The Department for Digital, Culture, Media & Sport (DCMS) is planning new laws to make it mandatory for developers to hook-up new homes to gigabit-speed fibre broadband.
The announcement was made today by DCMS Secretary of State Oliver Dowden MP. It forms one part of the government's strategy to connect substantially all of the UK to full-fibre by 2025.
The DCMS claims that just under one-in-five new homes are still being built without full-fibre connections, either from BT, Virgin Media, or any other provider, such as KCOM or CityFibre.
The move will legally require developers to make the installation of gigabit-speed broadband a priority as part of the build, and is intended to ensure broadband companies are on board before the first brick is laid, the DCMS claimed today.
"This legislation means every new home will be built fit for the future and give people access to world-class broadband speeds from the moment they move in," said Dowden.
The government will amend current building regulations to require all new homes to have the right infrastructure to support gigabit broadband and housing developers must work with network operators to install one Gigabit per second (Gbps) internet - subject to a cost cap of £2,000 per unit for the developer.
In addition, the government has twisted the arms of Virgin Media and BT Openreach to make contributions, with Virgin Media pledged to provide between £500 and £1,000, depending on the size of the site, and Openreach to provide developers with £3,400. Developers will contribute a maximum of £2,000.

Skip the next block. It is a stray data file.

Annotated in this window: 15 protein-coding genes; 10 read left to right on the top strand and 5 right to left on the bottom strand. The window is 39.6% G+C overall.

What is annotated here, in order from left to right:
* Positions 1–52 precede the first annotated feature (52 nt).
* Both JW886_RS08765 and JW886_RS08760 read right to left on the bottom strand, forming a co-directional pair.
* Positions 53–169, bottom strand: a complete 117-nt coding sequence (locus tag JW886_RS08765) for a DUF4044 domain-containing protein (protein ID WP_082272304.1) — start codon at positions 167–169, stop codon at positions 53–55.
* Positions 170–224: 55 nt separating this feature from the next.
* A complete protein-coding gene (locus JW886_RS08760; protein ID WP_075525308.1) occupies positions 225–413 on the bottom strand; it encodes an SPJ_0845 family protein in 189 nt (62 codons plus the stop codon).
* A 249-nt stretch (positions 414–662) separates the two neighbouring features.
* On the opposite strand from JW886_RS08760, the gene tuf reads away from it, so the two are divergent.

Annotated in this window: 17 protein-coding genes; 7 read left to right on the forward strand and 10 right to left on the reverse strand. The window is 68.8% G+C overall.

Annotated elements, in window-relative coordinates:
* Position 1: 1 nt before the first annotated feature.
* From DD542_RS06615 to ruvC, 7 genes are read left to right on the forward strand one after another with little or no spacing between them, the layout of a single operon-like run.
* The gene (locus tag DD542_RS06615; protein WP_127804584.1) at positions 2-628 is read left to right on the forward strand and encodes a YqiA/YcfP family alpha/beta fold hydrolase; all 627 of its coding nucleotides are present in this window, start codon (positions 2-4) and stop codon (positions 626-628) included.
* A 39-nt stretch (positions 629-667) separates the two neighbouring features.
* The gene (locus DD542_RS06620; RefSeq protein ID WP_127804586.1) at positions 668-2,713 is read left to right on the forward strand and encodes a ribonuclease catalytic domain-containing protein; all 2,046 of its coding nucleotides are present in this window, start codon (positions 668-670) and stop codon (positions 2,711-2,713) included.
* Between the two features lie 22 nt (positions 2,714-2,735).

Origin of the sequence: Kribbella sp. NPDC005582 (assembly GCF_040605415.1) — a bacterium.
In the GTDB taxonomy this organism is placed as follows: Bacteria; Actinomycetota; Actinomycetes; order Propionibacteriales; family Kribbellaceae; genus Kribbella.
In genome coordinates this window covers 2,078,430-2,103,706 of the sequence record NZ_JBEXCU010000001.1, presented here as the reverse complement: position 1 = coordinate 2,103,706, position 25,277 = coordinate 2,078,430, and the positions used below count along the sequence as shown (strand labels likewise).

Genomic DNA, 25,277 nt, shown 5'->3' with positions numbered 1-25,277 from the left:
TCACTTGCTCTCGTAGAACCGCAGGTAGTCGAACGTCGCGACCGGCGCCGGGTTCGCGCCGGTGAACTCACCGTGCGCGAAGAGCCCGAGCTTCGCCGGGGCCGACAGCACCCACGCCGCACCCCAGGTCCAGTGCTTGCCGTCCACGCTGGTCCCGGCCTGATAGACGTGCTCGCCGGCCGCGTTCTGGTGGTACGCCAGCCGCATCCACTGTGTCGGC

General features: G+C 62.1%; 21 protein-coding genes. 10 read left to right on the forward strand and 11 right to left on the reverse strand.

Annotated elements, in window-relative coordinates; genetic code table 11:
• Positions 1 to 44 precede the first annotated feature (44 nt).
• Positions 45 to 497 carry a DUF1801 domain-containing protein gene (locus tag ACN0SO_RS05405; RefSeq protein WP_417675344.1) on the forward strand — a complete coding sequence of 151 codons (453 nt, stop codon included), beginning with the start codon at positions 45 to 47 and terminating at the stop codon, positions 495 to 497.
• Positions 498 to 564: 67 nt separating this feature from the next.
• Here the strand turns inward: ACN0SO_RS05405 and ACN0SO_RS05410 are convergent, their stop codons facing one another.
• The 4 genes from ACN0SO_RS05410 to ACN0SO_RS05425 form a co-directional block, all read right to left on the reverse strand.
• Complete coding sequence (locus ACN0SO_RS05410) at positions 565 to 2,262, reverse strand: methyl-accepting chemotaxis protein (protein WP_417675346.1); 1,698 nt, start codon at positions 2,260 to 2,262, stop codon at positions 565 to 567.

The DCMS is also in talks with other developers to bring them on-board, too.
The measure should reduce the overall cost of providing fibre broadband to almost every premises across the UK, the DCMS added, as well as reducing the disruption caused by installing fibre broadband post-completion.
Legislation will be laid before Parliament as soon as possible.
"Providing full fibre to new homes is an important part of Openreach's commitment to invest in faster, more reliable broadband technology - as part of our ‘Fibre First' strategy," said Openreach CEO Clive Selley.
He continued: "We've been leading industry, progressively lowering the plot size threshold at which we offer free full-fibre installation for new housing developments. This is now available to smaller developments of just 20 homes.
"In addition, we've capped the amount house builders contribute if they ask Openreach to build full fibre to smaller-scale developments of just two and three premises - to help encourage further full fibre take-up."
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Glasgow, Nottingham and Wolverhampton, as well as smaller towns, such as Solihull, Crawley and Barnsley, to benefit from CityFibre gigabit broadband network